A big brown sign titled “BIG BETSY” soon comes into view.  A small road to the right, half asphalt, half stamp sand, takes us to the camps. Now Lake Superior is in full view, and even with the car windows up, the lake’s roar is hard not to hear.  We drive up to the small lot with fallen trees in the backyard, a beach in the front, and a small building with white asbestos siding and an unusual roof design in the middle. This is it!  Horseflies and mosquitoes are usually in full force, especially on a windless summer day. I remember many years ago, my cousin and I dug a good size hole in the beach which filled itself with water. The horse flies were just tedious that day. Every time one landed on us, we’d smack it, sending its stunned body to the beach. We then stored the stunned horseflies in the water-filled hole. It was a horsefly prison!  The beach is lined with nice, yellowish sand. Fragments of washed-up driftwood and sandstone scatter the beach.  Gazing across the lake, the water looks like a never ending conveyor belt. Down the beach remains an old dock that was used heavily when the fishing boats used to scour the area. The front part of the dock is submerged in the water, and you only see what it looks like when the waves retreat for the brief while they do. On the other side of the dock lies an old wooden boat, its wood faded and warped due to years of lying in the sun. Observing the long-running shoreline, you can see its erratic bends and curves thanks to the pulse that is Lake Superior.

You can tell this camp has seen some years. The shingles are torn up, and the flood light is missing a bulb. The dull white asbestos siding is very much of its time. The roof is only nine feet high, or so. This has made it easy to climb on up and enjoy a good drink or nine while overlooking the waterfront. You can tell that the front door used to be green, but the color barely exists. The door looks almost as eroded as the driftwood on the beach.  Inside, the nostrils are overtaken by the mustiest smell a building can give. A lot of moisture finds its way indoors, helping with the smell.  The walls are lined with nice tongue and groove wood. The ceiling in the dining room is gutted, since the roof will be remodeled. The bedroom ceiling has that magnificent puke-green dry wall that was so common in the 1950’s. The curtains are all homemade, and very old. The designs on them are that of flowers and strange cone shapes. Peering through the back window, you can see three tall standing pines, and about four fallen ones. Behind that is the old red barn, falling apart by the minute, it seems. The building’s posture is that of an old man with back problems. There is a hole in the roof, the windows are smashed out, and the floor is sinking into the soft ground. It serves its purpose as storage.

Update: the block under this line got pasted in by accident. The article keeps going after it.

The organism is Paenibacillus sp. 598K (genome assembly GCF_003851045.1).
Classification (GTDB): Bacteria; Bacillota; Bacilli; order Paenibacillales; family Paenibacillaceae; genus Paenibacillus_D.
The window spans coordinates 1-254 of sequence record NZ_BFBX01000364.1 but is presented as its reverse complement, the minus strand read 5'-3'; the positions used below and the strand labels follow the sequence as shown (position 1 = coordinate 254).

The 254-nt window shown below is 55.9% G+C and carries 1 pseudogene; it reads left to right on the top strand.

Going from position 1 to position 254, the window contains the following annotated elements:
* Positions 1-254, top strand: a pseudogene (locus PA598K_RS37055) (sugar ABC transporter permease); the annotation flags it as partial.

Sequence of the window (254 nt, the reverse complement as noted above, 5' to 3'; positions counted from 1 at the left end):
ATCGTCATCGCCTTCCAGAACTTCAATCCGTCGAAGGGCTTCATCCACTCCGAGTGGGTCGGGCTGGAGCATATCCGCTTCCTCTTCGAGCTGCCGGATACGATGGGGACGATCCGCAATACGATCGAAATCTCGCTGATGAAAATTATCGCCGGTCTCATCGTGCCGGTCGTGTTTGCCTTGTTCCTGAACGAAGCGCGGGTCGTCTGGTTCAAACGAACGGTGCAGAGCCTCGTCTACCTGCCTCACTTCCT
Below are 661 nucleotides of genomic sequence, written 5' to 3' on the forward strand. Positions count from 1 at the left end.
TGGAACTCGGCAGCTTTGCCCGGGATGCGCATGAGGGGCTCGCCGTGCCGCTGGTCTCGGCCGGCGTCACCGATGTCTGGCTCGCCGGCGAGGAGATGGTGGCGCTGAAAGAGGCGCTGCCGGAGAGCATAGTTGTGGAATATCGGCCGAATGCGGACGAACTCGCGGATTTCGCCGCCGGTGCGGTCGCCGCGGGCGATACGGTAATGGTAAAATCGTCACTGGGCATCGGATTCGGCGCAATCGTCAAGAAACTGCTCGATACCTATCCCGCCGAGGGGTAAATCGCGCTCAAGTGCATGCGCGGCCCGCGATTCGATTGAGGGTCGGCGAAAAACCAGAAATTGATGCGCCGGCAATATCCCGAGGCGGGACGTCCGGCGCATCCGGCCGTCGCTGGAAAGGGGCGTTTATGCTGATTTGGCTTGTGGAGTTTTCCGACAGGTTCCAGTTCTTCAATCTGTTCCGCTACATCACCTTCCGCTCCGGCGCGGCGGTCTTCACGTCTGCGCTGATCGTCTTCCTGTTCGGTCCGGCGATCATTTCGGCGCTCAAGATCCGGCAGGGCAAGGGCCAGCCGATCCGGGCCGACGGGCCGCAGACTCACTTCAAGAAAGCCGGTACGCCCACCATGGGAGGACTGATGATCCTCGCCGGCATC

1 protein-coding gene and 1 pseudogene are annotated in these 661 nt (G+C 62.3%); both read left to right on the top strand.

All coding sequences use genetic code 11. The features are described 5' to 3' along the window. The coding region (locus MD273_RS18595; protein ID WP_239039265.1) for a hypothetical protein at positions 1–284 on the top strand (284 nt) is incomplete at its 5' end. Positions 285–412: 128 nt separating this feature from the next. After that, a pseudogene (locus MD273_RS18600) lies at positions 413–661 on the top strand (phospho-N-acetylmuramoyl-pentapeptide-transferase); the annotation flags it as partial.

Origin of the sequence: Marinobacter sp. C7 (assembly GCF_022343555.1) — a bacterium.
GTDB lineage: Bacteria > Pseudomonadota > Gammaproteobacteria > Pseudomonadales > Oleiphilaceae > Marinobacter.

It’s the most beautiful spot in my mind. Going out there with my family over the years, and drinking with my friends during the summers have made many memories. The place gives me a warm feeling. It has a very ‘old time’ sense to it, so I couldn’t ask for more. Good simple times alongside the natural beauty that is Lake Superior.  I feel extremely fortunate to have family who inherited this prized piece of land.  I wouldn’t give up that small, old cabin for any high-priced, extravagant resort in the world. Big Betsy is simply a small area that many people wouldn’t know exists. It’s out of the way and I love it.        


Here’s hoping…..

December 2, 2008